I guess the larger question here is, what will this do to the industry at large?

The fact is that fewer people will be able to do much more, faster!

This must be the ultimate wet dream for big tech…

Transaction data

Josh Pigford of Maybe showed how they can easily extract transactional data from your credit card bill and make it more understandable.

I cannot even think how many times I have Googled trying to find out the various transactions on my credit card.

Maybe seems like a fantastic product, but if you are not a customer, you can easily copy and paste your own credit card transactions into ChatGPT and understand what business is hiding behind the cryptic data.

You can read the Tweet here and see how ChatGPT translates the output into a JSON format (tech stuff).

File a lawsuit in 60 seconds

Joshua Browder of DoNotPay is yet again making waves. The below Tweet went viral, as he shows off how he is using GPT-4 to file a one-click lawsuit against robocalls (TCPA).

I guess as soon as the API is available, DoNotPay will have an app ready for you to install on your phone.

Drug discovery

This is one of those cases where caution is advised.

Dan Shipper was tweeting about ChatGPT’s alternative drug discovery abilities.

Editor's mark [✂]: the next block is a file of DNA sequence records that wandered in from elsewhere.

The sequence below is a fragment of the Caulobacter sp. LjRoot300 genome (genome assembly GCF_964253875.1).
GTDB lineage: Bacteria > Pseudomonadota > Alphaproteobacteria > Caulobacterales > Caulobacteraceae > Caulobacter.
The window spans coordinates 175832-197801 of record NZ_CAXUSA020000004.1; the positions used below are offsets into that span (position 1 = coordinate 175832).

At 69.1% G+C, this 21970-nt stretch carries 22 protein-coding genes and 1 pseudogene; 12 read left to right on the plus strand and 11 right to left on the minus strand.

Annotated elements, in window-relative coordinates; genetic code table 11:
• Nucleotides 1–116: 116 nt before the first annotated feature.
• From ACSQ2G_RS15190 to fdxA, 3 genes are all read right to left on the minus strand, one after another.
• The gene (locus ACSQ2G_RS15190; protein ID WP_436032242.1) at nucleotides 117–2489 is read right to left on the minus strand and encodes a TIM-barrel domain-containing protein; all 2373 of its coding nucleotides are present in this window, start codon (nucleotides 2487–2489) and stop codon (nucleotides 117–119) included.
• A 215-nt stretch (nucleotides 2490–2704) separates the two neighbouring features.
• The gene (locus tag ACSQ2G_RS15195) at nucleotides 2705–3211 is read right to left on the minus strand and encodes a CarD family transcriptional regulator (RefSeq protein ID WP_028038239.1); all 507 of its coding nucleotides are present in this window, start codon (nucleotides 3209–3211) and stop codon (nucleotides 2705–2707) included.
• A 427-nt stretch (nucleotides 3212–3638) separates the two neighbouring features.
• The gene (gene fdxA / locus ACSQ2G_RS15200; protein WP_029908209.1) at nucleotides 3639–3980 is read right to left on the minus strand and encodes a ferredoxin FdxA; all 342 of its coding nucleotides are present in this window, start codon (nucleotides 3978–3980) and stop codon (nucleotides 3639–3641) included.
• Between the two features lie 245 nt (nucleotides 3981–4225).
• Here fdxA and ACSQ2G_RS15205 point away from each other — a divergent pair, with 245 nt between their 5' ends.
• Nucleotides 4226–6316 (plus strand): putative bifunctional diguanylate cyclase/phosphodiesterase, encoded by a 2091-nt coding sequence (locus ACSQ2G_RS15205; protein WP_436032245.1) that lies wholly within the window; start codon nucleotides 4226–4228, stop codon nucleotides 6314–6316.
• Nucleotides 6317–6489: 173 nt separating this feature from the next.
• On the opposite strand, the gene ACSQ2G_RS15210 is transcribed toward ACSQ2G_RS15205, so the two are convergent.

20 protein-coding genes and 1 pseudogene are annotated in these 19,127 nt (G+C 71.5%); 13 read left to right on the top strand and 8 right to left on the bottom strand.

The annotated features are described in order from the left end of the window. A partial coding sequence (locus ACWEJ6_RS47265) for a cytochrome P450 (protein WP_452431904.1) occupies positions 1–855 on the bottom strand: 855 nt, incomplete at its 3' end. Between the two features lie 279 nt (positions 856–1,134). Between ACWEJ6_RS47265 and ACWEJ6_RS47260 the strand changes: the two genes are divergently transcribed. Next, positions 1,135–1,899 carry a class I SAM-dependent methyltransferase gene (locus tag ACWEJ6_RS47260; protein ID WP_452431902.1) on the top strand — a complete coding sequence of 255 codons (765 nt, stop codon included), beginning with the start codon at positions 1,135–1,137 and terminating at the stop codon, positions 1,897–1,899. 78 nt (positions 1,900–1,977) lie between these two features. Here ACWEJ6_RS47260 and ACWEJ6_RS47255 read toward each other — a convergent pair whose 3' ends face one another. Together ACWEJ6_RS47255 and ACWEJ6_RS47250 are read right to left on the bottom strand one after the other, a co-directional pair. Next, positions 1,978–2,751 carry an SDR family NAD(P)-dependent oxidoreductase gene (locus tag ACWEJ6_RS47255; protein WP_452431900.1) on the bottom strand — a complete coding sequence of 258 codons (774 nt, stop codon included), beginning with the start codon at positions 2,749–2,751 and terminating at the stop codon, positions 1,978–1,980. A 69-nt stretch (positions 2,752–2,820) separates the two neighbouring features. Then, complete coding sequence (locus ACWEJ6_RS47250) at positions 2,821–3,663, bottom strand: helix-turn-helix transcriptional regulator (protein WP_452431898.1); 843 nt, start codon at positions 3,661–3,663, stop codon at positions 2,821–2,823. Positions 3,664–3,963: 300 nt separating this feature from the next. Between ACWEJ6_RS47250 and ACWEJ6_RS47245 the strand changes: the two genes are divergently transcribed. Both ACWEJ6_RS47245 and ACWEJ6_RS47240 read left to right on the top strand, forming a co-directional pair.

Give ChatGPT a drug and ask it to find compounds with similar properties, modify them to avoid patent issues, and make purchases.

The information comes from OpenAI’s documentation. Dan did not try this out. Nonetheless, it is a robust use case for ChatGPT/GPT-4.

However, Ryan Shea gave ChatGPT a spin and asked a specific question about a particular drug, Atovaquone, and got the following response:

This is not something we “normies” should play around with.

But what else can it do?

Can ChatGPT suggest other meds with similar compounds minus “one thing” (let’s say you are allergic to that “one thing”)?

But most of all, I see this becoming a helpful tool for the medical industry, doctors, and the like.

Matchmaking and love

Jake Kazloski of Keeper, a matchmaking service, uses ChatGPT for better matchmaking.

I can see this working, as a friend has been using ChatGPT for the same thing (Don’t worry, I will tell you, Frank…).

He figured out how to use ChatGPT to optimize his Tinder profile, analyze the sentiment in his conversation with girls, and then create the best possible answers for the best possible result.

Do you think it worked? 😉

Maybe my friend’s use case is not precisely the same thing as Keeper is doing.

Come to think of it; it is probably nothing like what Keeper is doing.

Nonetheless, it is an example where ChatGPT has been used to pursue “love” as well.